With much of the attention being doled out to the teams who spent the most money, several clubs have had really good below-the-radar offseasons. While the three teams below have refrained from chasing big-name free agents, they are positioned to contend in 2016 -- thanks to a number of wise
With much of the attention being doled out to the teams who spent the most money, several clubs have had really good below-the-radar offseasons. While the three teams below have refrained from chasing big-name free agents, they are positioned to contend in 2016 -- thanks to a number of wise offseason moves.
Amazingly, the Yankees are the one team that has not signed a Major League free agent this offseason. Instead, they have taken a more cost-effective route to roster building, with an eye on assembling a more youthful and financially flexible club. In a pair of trades, general manager Brian Cashman acquired two All-Star-caliber players who are under the age of 28: Starlin Castro and Aroldis Chapman.
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Castro is coming off a down season, but he is just one year removed from making the National League All-Star team and is still just 25 years old. After making the transition to second base with the Cubs late last season, Castro should provide an offensive upgrade at that spot for the Yanks -- who recorded the third-worst batting average (.223) in the Majors at that position in 2015.
Although Andrew Miller and Dellin Betances delivered dominant campaigns in New York's bullpen, manager Joe Girardi had few relief options he could consistently trust aside from that pair. Chapman should change that. The left-hander has made the NL All-Star team in each of the past four seasons, using unrivaled velocity and a dazzling slider to record a 1.90 ERA with a 16.1 K/9 rate during that span.
With an exceptional relief corps to help take the pressure off a talented but injury-plagued rotation, the Yankees should continue to be a force in the American League East.
The Mariners' struggles were well documented in 2015 -- with an injury-riddled rotation, an inconsistent bullpen and a low-scoring offense, they finished 76-86. New general manager Jerry Dipoto told me recently that joining the front office for the final two weeks of last season made a huge difference in understanding the Mariners' roster and creating the blueprint for a frenetic offseason in which he has dramatically revamped the roster.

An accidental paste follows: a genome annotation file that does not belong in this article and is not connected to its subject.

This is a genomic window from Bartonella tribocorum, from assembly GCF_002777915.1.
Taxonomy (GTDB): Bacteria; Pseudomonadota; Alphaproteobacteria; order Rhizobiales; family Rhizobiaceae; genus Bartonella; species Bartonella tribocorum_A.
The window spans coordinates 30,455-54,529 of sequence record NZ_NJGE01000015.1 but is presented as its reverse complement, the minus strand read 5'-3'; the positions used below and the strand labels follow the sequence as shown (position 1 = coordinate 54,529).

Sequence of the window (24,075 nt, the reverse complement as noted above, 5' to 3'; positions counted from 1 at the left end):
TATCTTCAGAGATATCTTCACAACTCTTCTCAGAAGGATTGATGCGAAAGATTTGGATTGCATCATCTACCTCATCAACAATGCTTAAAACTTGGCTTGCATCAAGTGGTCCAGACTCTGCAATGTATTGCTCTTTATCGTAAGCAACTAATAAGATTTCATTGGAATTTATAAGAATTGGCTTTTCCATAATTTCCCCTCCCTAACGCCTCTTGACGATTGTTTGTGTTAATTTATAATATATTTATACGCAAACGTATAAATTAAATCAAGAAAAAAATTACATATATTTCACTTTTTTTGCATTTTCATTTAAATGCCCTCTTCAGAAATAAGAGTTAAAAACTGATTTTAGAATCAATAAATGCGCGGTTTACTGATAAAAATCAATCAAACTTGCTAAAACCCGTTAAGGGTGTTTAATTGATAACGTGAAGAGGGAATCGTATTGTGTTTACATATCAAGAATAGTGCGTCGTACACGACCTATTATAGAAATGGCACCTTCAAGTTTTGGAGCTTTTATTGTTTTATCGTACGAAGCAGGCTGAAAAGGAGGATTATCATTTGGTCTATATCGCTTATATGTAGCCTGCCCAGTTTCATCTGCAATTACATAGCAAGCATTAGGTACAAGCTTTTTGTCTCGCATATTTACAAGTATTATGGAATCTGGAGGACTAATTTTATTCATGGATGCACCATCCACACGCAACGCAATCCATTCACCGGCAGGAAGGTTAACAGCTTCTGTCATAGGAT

By trading for Nathan Karns, Wade Miley and Joaquin Benoit, signing Steve Cishek and re-signing Hisashi Iwakuma, Dipoto has assembled a deeper pitching staff than Seattle had a year ago. Along with the additions of Leonys Martin, Adam Lind, Nori Aoki and Chris Iannetta, the Mariners could boast a much-improved offense in 2016.
Although any major overhaul like that comes with concerns about team chemistry, Seattle's main core -- Nelson Cruz, Kyle Seager, Robinson Cano and Felix Hernandez -- is still in place and should help to smooth the transition.
With the roster Dipoto has built, the Mariners are primed to compete in an AL West the Rangers captured with 88 victories a season ago.
David Price departed as a free agent, but the rotation is prepared to absorb that major loss.
Even though Marcus Stroman missed most of last season with a torn left ACL and Price made just 11 starts with the club, the Blue Jays still registered the fifth-best rotation ERA (3.96) in the AL. Marco Estrada was a big reason why, as he ranked fifth in the league with a 3.13 ERA. Coming off that terrific performance, Estrada was re-signed and should serve as the No. 2 starter behind Stroman.
Toronto also picked up R.A. Dickey's club option, signed J.A. Happ and traded for Jesse Chavez, so it has assembled a good deal of rotation depth. Though the acquisition of Drew Storen was made primarily to augment the bullpen, the transaction could potentially impact the rotation by freeing up Aaron Sanchez to start.
Given the Blue Jays' stellar offense and quality defense, these pitching moves should allow the club to remain in contention for a second straight AL East crown -- even with Price pitching for the Red Sox.
Jim Duquette is an analyst for MLB.com.